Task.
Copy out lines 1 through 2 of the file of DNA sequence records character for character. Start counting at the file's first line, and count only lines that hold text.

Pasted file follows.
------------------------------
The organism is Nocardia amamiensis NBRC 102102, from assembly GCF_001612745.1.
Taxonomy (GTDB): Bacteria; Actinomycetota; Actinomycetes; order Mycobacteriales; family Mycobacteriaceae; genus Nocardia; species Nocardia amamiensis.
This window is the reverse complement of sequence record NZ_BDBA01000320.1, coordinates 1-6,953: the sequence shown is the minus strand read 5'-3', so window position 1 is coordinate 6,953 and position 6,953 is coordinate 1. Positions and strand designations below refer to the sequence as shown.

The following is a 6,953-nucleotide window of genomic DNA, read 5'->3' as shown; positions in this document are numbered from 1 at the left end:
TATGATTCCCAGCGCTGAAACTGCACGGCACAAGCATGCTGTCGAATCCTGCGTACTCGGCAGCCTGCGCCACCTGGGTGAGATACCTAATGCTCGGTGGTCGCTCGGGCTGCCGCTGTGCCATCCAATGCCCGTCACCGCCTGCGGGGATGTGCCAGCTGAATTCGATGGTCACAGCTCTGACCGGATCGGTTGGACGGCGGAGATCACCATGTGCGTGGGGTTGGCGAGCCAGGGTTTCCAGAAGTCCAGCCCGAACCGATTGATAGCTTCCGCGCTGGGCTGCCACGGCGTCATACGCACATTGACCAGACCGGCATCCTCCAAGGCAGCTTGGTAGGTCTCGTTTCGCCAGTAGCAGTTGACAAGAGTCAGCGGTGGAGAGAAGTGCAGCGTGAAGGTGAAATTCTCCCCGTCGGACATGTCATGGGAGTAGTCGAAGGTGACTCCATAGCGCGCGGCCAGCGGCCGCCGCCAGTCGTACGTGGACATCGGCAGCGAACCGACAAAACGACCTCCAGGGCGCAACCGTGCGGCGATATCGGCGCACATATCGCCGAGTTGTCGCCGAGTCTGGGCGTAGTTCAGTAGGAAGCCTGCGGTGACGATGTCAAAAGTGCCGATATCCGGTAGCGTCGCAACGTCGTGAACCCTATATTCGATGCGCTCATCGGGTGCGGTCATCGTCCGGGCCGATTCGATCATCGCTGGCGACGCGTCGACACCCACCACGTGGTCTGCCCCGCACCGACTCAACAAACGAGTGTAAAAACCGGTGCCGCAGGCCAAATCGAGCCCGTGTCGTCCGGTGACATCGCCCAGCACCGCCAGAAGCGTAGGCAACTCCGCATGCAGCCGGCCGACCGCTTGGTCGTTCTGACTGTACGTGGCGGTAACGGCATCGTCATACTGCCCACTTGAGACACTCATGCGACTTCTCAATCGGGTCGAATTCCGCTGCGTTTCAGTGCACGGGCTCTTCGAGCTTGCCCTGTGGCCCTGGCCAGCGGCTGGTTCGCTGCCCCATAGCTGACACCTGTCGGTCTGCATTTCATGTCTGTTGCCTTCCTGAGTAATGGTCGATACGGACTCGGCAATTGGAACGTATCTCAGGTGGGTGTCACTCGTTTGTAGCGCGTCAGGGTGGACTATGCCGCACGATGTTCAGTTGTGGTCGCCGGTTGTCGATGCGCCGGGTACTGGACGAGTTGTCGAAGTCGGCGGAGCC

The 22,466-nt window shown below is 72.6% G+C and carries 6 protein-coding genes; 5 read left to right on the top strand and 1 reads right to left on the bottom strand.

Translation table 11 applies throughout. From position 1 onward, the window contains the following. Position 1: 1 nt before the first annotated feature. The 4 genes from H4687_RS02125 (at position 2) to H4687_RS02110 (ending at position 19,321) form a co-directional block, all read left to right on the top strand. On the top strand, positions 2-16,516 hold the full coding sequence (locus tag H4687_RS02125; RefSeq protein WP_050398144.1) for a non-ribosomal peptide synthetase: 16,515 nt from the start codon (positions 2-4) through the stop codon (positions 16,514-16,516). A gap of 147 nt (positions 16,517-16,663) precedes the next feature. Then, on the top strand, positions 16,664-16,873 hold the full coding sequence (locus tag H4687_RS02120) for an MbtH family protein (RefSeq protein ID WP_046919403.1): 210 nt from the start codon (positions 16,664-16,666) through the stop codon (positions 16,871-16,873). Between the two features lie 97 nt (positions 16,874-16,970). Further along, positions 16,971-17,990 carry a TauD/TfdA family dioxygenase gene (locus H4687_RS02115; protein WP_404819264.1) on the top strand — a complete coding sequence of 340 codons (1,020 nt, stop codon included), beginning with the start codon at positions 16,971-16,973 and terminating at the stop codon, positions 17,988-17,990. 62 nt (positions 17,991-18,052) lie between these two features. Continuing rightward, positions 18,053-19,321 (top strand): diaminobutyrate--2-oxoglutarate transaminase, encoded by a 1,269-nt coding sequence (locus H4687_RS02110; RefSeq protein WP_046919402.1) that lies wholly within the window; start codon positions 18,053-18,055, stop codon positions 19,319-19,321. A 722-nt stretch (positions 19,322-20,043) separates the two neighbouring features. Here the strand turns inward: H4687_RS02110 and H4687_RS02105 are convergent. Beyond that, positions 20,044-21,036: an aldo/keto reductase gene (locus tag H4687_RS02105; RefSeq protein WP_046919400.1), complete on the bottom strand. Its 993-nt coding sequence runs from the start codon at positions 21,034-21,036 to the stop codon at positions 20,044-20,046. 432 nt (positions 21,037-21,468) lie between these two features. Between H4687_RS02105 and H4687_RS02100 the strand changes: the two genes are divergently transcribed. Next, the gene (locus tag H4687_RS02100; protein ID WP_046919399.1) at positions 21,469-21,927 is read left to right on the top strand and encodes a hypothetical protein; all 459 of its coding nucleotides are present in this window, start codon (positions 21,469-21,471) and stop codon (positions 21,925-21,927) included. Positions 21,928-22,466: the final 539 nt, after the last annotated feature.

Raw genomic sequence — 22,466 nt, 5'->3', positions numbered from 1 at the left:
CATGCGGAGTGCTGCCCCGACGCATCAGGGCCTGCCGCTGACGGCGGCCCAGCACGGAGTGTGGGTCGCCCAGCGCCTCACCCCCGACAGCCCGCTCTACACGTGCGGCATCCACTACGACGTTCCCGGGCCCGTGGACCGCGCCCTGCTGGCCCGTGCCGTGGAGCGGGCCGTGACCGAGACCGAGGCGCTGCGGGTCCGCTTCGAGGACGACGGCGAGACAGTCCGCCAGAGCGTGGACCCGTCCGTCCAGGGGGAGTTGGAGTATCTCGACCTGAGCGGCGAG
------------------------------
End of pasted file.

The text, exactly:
The organism is Nocardia amamiensis NBRC 102102, from assembly GCF_001612745.1.
Taxonomy (GTDB): Bacteria; Actinomycetota; Actinomycetes; order Mycobacteriales; family Mycobacteriaceae; genus Nocardia; species Nocardia amamiensis.